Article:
Reuters | Urgent messages flashed on cellphones, email alerts popped up and telephones rang for a team at asset manager Legg Mason on Friday. Dial in to a conference now, the 30-strong enterprise risk management team was told. A major event is underway.
This time it was a drill, but what Legg Mason, based in Baltimore, Maryland, wants to be prepared for is any fallout if Greece leaves the euro.
Companies around the globe will be on similar high alert this weekend as Greeks prepare to vote in an election on Sunday that could decide the future of the European single currency.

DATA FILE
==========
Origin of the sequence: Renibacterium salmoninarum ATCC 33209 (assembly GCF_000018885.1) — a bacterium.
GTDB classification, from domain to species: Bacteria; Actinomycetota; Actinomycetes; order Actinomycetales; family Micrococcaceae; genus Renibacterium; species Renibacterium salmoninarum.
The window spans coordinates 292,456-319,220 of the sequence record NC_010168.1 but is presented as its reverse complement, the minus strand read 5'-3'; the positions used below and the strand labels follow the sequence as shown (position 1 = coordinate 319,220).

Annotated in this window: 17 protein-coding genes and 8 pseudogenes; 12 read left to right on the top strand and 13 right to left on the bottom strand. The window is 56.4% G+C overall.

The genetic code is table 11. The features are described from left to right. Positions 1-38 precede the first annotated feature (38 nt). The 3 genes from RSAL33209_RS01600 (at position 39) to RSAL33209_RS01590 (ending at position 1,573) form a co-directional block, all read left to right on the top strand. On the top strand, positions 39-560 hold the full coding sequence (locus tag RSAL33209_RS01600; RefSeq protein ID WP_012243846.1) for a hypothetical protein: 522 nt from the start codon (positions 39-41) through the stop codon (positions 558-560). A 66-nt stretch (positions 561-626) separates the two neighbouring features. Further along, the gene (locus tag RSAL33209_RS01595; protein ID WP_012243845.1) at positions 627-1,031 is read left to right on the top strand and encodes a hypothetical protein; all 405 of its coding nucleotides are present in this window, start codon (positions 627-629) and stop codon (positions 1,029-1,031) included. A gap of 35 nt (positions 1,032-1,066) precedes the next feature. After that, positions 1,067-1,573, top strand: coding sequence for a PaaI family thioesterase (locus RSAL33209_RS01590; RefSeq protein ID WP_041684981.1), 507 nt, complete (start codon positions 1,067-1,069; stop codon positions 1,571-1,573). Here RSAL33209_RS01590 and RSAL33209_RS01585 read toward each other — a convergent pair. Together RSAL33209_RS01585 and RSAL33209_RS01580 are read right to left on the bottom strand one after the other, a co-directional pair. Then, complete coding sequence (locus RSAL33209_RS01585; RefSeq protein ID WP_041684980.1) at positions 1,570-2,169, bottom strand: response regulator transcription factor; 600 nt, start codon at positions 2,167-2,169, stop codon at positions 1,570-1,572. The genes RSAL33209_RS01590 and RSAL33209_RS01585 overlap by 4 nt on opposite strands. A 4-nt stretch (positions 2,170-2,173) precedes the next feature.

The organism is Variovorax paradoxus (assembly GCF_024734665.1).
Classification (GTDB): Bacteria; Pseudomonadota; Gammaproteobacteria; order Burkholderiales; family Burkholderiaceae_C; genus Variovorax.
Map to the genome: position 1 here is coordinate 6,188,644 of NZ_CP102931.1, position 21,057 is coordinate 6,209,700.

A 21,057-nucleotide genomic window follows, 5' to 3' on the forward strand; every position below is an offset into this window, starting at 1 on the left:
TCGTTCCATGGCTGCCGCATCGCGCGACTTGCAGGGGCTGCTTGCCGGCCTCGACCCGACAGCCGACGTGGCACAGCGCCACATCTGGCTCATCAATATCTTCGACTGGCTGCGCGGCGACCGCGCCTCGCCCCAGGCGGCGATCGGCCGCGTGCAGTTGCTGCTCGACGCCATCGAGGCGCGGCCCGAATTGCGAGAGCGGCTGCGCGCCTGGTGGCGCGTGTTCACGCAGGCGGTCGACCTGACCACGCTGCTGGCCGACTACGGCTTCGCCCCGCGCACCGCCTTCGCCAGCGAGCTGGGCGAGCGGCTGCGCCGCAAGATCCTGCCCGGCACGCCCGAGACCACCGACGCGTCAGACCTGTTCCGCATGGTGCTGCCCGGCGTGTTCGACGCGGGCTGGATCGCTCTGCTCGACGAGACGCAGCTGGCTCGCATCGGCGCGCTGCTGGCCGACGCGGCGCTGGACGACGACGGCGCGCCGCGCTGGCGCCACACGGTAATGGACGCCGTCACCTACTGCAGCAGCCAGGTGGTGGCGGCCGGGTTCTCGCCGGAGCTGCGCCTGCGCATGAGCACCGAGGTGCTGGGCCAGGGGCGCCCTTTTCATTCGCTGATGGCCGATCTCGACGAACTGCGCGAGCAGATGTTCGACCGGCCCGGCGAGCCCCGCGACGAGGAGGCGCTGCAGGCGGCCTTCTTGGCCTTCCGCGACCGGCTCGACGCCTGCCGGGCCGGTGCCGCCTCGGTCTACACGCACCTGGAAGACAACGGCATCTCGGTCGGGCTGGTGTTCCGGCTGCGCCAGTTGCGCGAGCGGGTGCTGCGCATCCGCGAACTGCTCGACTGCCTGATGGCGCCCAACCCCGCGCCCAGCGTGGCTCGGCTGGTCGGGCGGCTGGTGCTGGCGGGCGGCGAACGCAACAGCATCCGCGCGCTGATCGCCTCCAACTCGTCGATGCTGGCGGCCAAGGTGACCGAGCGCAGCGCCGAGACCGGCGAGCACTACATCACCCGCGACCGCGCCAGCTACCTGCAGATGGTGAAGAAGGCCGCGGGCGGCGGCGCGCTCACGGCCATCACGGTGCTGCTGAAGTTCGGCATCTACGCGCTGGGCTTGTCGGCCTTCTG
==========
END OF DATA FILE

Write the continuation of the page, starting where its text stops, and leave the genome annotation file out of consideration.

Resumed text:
Fathers’ Day celebrations have been canceled for some, and the head of a $1 billion hedge fund based in Hong Kong is among those abandoning holiday plans to prepare for any disruption.
“We really do not think anything is going to happen, but we would rather be over prepared than under prepared,” said Joe Carrier, director of enterprise risk management at Legg Mason, which has $627 billion of assets under management.
Such war gaming has become routine for companies that have been watching the euro zone crisis intensify, but the Greek vote gives it greater significance.